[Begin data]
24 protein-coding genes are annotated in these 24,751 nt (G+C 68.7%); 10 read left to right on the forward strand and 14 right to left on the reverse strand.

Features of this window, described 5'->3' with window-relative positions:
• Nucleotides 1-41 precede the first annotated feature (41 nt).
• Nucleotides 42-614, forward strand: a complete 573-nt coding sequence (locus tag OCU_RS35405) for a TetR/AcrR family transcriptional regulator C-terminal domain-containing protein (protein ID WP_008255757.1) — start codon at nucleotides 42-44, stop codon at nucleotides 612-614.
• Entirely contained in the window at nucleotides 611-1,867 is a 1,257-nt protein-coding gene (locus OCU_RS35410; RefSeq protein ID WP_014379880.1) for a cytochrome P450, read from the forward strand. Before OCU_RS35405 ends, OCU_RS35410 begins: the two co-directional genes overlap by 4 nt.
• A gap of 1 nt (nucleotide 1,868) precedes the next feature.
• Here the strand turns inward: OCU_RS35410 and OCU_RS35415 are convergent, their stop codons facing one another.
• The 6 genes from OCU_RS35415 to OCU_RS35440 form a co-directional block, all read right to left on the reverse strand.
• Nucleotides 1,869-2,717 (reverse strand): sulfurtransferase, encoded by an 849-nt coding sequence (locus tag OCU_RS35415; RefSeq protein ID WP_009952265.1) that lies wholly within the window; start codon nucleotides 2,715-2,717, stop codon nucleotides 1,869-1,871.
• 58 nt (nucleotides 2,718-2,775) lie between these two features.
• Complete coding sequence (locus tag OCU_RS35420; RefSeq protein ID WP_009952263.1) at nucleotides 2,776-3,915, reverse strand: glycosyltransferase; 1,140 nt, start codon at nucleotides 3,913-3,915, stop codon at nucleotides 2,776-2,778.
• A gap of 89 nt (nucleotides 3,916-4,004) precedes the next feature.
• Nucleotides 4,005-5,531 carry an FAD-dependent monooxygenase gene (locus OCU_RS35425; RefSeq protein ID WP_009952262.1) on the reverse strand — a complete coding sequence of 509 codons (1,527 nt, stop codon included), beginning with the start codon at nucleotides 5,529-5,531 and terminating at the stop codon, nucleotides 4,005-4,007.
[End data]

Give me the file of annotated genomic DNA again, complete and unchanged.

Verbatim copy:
24 protein-coding genes are annotated in these 24,751 nt (G+C 68.7%); 10 read left to right on the forward strand and 14 right to left on the reverse strand.

Features of this window, described 5'->3' with window-relative positions:
• Nucleotides 1-41 precede the first annotated feature (41 nt).
• Nucleotides 42-614, forward strand: a complete 573-nt coding sequence (locus tag OCU_RS35405) for a TetR/AcrR family transcriptional regulator C-terminal domain-containing protein (protein ID WP_008255757.1) — start codon at nucleotides 42-44, stop codon at nucleotides 612-614.
• Entirely contained in the window at nucleotides 611-1,867 is a 1,257-nt protein-coding gene (locus OCU_RS35410; RefSeq protein ID WP_014379880.1) for a cytochrome P450, read from the forward strand. Before OCU_RS35405 ends, OCU_RS35410 begins: the two co-directional genes overlap by 4 nt.
• A gap of 1 nt (nucleotide 1,868) precedes the next feature.
• Here the strand turns inward: OCU_RS35410 and OCU_RS35415 are convergent, their stop codons facing one another.
• The 6 genes from OCU_RS35415 to OCU_RS35440 form a co-directional block, all read right to left on the reverse strand.
• Nucleotides 1,869-2,717 (reverse strand): sulfurtransferase, encoded by an 849-nt coding sequence (locus tag OCU_RS35415; RefSeq protein ID WP_009952265.1) that lies wholly within the window; start codon nucleotides 2,715-2,717, stop codon nucleotides 1,869-1,871.
• 58 nt (nucleotides 2,718-2,775) lie between these two features.
• Complete coding sequence (locus tag OCU_RS35420; RefSeq protein ID WP_009952263.1) at nucleotides 2,776-3,915, reverse strand: glycosyltransferase; 1,140 nt, start codon at nucleotides 3,913-3,915, stop codon at nucleotides 2,776-2,778.
• A gap of 89 nt (nucleotides 3,916-4,004) precedes the next feature.
• Nucleotides 4,005-5,531 carry an FAD-dependent monooxygenase gene (locus OCU_RS35425; RefSeq protein ID WP_009952262.1) on the reverse strand — a complete coding sequence of 509 codons (1,527 nt, stop codon included), beginning with the start codon at nucleotides 5,529-5,531 and terminating at the stop codon, nucleotides 4,005-4,007.